A superficial look at the ACME TV factory might give one the impression that ACME is making more profit because they are creating more value. But this is not the case. The same amount of workers are doing the same amount of work as before. The same amount of labor time is being performed, spread out over a greater number of commodities. Thus the amount of value they create is not increasing merely because the physical output is increasing. It is extremely important to understand this difference between physical productivity and value productivity. As it becomes easier to make TVs their prices fall. Thus, just because we can make more of something doesn’t mean we have created more value. If other firms were to adopt technology similar to ACME’s we would see the SNLT of TVs fall to half of its former value and ACME’s super-profits would disappear.

Appropriating Value in Exchange

What does it mean to say that ACME makes a super-profit by appropriating value in exchange? If you trade one commodity for another of greater value then you have appropriated value in exchange. There are lots of ways this might happen. One of these ways of appropriating value is to produce a product at less than the SNLT but to sell it at the SNLT. Thus we get back more in exchange than we put into exchange. But where does this appropriated value come from?

At first glance it appears to come from the consumers that buy the commodities. But these consumers are buying a commodity at its value, at the SNLT. They are not losing value in exchange. They pay $50 for a TV and they get a TV worth $50. The people that do lose value are all of the other capitalists who are still producing at the SNLT. They are not able to sell all of their product. They lose out. ACME is able to lure more consumers away from them.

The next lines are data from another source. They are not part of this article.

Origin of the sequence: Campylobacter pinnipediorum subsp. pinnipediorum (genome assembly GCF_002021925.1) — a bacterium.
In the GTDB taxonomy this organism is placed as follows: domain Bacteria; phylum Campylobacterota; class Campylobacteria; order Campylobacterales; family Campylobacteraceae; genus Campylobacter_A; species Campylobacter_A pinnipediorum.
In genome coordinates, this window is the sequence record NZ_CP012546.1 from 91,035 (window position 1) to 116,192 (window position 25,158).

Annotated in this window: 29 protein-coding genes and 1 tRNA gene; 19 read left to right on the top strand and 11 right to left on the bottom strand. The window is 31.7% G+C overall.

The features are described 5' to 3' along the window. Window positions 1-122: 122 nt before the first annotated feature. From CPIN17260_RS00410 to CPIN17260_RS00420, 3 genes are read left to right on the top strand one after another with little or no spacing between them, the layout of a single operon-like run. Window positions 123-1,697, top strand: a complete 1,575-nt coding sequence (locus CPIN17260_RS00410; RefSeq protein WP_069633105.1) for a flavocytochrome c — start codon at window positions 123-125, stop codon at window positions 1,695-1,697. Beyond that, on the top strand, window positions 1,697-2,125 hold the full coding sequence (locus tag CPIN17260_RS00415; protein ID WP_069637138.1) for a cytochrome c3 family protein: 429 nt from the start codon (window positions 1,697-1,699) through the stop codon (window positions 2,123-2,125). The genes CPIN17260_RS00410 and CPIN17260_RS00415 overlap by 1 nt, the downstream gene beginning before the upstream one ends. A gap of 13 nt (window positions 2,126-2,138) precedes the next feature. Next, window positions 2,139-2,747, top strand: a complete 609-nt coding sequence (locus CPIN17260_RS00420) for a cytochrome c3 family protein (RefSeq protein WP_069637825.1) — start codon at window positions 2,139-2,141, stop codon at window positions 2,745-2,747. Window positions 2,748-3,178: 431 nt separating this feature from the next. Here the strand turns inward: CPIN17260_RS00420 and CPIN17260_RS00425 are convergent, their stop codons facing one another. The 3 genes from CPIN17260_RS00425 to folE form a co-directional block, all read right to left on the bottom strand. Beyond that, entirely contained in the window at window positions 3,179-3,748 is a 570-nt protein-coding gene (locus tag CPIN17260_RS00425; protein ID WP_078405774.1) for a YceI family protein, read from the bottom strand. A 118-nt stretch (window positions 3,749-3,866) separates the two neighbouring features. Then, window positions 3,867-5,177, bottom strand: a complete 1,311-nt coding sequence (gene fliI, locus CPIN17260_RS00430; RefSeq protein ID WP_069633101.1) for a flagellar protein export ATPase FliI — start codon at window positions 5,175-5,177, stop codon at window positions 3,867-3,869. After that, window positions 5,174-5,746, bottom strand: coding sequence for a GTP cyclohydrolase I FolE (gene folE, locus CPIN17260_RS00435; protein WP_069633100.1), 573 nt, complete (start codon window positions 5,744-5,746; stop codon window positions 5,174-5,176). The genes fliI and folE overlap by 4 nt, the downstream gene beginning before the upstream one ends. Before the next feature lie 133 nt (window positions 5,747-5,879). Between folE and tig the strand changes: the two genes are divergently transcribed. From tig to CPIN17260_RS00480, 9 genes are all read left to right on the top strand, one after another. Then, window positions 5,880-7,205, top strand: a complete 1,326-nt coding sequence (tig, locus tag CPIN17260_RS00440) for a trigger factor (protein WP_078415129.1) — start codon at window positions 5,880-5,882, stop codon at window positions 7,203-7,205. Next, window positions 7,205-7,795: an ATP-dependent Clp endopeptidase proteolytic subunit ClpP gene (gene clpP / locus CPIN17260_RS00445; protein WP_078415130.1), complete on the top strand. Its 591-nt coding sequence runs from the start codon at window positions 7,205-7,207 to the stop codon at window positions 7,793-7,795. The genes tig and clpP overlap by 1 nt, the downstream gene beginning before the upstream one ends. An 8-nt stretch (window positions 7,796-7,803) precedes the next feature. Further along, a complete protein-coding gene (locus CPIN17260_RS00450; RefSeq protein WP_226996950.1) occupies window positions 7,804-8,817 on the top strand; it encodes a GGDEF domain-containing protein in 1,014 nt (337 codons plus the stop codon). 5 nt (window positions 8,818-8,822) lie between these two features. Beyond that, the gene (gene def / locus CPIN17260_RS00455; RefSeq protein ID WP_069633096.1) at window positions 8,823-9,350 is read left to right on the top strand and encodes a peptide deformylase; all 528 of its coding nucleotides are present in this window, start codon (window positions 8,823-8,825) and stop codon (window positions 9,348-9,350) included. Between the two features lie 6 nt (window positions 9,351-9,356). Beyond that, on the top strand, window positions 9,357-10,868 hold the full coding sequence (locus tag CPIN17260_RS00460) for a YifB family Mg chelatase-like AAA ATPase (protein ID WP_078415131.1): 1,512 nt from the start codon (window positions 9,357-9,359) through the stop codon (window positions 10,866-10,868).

Exchange is a zero-sum game. Whenever one person wins another must lose. There are only so many people willing to buy TVs at the SNLT. When ACME appropriates value in exchange this doesn’t mean that they are stealing money from the coffers of their competitors. It means that they are filching away sales from their rivals. More value comes to ACME than it actually created, less goes to its rivals. (1)

SNLT and the Labor Process

This process goes on everyday in a capitalist society. We have an obsession with time and efficiency. Everything from the working day, to the motions of workers are timed and rationalized. From the moment the alarm clock rings you are checking train schedules, punching time cards, and working as efficiently as possible. There is an entire field of industrial engineering which is devoted to decreasing SNLT in society. Some of the most influential minds of the last century have been people like Henry Ford and Frederick Taylor who made substantial contributions to the reduction of SNLT, all in the quest for a super-profit.

This drive to produce a super-profit does not mean that less and less labor is happening in society. It means that the same amount of labor is producing more output. We are often told that machines will make life easier, reducing the need for work. But this has never been the case in a capitalist society. Machines just create more output per hour worked. Often times machines are used to get more work out of workers because the machine can dictate the pace and intensity of work. SNLT is a force that presses down upon us, disciplining our motions, driving us to produce value merely for the sake of producing value, rewarding us when we can produce above the average productivity and punishing us when we fall behind.

SNLT and the centralization and concentration of capital

Capitalists compete to lower the SNLT by investing in fancier equipment. The better the machines the more efficient the labor process the higher the output the lower the prices the more super-profit the more money available to invest in new machines… Competition for SNLT means that more and more equipment is needed in order to stay competitive. This makes it harder and harder for small firms to stay in the market. The size of the firm gets larger and larger and the amount of firms in an industry shrinks. The winners gobble up the losers and capital is consolidated into fewer and fewer hands. If firms become powerful enough they may even take measures to blunt competition so that nobody can produce more efficiently than them. (2)